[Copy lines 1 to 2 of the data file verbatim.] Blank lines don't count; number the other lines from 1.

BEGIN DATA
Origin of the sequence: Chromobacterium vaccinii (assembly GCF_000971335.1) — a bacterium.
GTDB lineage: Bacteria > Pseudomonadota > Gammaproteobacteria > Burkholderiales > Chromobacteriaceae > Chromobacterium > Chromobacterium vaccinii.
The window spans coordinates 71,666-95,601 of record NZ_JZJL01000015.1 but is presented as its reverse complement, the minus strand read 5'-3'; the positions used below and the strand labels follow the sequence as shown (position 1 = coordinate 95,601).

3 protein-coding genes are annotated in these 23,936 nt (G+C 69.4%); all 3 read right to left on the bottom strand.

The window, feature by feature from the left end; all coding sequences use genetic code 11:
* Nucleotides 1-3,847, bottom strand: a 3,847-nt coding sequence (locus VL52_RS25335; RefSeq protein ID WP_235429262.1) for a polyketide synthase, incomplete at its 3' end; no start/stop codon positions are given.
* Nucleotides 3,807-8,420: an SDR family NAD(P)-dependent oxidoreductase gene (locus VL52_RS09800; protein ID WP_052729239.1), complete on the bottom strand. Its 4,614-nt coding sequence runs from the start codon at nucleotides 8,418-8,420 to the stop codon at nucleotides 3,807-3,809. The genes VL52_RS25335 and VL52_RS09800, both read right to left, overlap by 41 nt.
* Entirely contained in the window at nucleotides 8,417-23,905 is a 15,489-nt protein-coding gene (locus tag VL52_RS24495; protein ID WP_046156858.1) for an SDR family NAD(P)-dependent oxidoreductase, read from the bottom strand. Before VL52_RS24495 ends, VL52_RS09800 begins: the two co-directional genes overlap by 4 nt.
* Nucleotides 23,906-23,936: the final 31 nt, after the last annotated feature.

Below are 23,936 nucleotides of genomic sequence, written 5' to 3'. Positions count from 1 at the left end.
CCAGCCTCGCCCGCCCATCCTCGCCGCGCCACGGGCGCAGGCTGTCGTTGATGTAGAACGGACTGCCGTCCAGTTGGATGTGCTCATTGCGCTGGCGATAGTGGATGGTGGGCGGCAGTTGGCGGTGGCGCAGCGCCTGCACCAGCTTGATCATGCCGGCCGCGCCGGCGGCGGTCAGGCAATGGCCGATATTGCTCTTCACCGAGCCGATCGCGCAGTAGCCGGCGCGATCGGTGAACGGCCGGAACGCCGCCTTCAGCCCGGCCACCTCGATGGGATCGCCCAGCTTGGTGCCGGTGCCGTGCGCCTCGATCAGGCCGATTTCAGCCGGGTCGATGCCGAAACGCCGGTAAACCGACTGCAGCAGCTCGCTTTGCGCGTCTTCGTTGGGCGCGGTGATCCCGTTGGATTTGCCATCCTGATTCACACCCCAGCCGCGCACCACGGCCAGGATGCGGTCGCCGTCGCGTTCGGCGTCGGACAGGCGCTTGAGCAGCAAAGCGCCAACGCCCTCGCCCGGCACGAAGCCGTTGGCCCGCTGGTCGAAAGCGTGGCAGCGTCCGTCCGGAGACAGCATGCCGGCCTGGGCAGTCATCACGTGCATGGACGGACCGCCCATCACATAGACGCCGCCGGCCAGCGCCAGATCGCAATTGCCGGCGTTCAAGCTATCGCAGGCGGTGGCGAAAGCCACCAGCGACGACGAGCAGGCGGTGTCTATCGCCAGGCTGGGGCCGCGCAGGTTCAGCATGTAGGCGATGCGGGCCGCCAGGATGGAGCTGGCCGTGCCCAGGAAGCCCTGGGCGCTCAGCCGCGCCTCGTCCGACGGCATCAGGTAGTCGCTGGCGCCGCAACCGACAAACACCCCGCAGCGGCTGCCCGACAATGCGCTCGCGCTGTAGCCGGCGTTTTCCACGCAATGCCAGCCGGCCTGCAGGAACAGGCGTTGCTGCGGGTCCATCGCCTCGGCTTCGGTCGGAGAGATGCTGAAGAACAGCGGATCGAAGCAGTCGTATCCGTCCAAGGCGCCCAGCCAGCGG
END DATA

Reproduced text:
Origin of the sequence: Chromobacterium vaccinii (assembly GCF_000971335.1) — a bacterium.
GTDB lineage: Bacteria > Pseudomonadota > Gammaproteobacteria > Burkholderiales > Chromobacteriaceae > Chromobacterium > Chromobacterium vaccinii.